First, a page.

Market Bulletin - June 13, 2022

Ann Miller |

The markets took a beating today. After rebounding from their low points in May, they have again turned downward confirming our belief that the positive market days over the last few weeks have been a “bear market rally.”  We have sold numerous positions throughout the year, continue to hold a sizable percentage of cash, and hold numerous high dividend producing positions.

From our Affinity Capital 3 Minute Digest May 11, 2022

… There is no straightforward way to describe the market sell-off we are experiencing as other than brutal. But we caution against equating your Affinity Capital portfolios with the overall markets. Your individual portfolios have held up well in relation to the major indices that are highlighted in the financial press.

Going forward we obviously see more volatility. While rebound rallies are likely, the trend is certainly down. The technology heavy Nasdaq has been the main source of trouble as it is primarily growth stocks, and they are the first casualties of a double dose of surging inflation and slowing growth. The Nasdaq is down over (25%) for the year, and we believe a further (8%) decline is likely. At that point, it will either be the bottom of this sell-off and a good point to invest or it is the top of the next downturn…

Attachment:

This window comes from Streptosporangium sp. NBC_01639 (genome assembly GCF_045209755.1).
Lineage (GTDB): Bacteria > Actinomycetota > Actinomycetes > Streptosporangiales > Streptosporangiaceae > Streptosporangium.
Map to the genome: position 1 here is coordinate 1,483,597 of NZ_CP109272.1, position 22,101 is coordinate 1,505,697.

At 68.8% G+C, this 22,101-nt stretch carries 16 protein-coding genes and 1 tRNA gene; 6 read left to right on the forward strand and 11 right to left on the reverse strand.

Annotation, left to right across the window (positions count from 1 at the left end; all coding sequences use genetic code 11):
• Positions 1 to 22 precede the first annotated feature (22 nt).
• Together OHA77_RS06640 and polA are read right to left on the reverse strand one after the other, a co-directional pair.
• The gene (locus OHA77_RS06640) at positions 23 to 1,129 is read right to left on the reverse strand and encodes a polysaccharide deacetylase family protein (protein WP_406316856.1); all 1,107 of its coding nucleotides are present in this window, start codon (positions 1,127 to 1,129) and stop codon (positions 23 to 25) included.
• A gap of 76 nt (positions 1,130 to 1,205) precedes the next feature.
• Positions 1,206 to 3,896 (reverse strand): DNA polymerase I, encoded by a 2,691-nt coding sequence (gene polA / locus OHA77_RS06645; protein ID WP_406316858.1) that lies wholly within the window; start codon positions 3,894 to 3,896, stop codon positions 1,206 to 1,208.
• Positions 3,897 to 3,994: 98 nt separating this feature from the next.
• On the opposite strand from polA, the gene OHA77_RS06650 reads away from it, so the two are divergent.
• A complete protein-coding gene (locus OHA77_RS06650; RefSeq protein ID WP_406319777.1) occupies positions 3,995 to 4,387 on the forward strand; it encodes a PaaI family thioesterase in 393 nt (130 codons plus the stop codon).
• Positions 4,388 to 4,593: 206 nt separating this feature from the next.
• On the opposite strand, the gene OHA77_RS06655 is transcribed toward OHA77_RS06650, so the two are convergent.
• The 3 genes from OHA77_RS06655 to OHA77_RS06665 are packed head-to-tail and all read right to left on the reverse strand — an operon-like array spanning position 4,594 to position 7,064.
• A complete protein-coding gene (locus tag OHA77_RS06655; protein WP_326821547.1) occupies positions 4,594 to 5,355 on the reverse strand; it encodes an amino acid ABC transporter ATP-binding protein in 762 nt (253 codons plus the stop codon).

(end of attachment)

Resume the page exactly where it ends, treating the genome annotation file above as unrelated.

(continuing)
The Nasdaq as of today has dropped another 8% and is down 33% for the year. We have previously written that often as goes the stock price of Apple Inc. goes the market. Apple has held up well, given the circumstances of the overall market but its price has now broken key levels. When we couple this with the 10-year treasury yield ballooning to 3.36% it brings us to an inflection point that will provide a window to decisions going forward.

The Federal Reserve Open Markets Committee meets Tuesday and Wednesday. The Fed has taken strong actions in managing interest rates and monetary policy since the Mortgage Crisis in 2008. While a traditional rate hike or decline is 0.25%, the recent hikes and continued expectations are for 0.50% increases and now analysts are forecasting a hike as much as 0.75% on Wednesday. Our question is “How will the markets interpret a 0.75% hike?” Will it indicate a level of panic by the Fed or a welcome aggressive move to combat inflation? The Fed says that they follow the data, but “stagflation” brings conflicting data.

The purpose of raising rates is to slow down rising inflation which is traditionally a result of a rapid economic growth cycle. Our view is that current inflation is less the result of a traditional business cycle and more the result of an overreaction to the pandemic by flooding the economy with trillions of dollars in government support, supply chain disruptions and increasing gas prices. Meanwhile, we have recessionary indicators indicated by publicly traded companies reporting lower earnings, lower profit margins and less than optimistic business projections going forward. This combination of economic factors is often referred to as “stagflation” and this creates confusion about economic activity going forward. As we have often mentioned, markets like predictability but the conflicting economic measures and statistics of an out of sync business cycle creates market days like today.

As always, please feel free to call with any questions.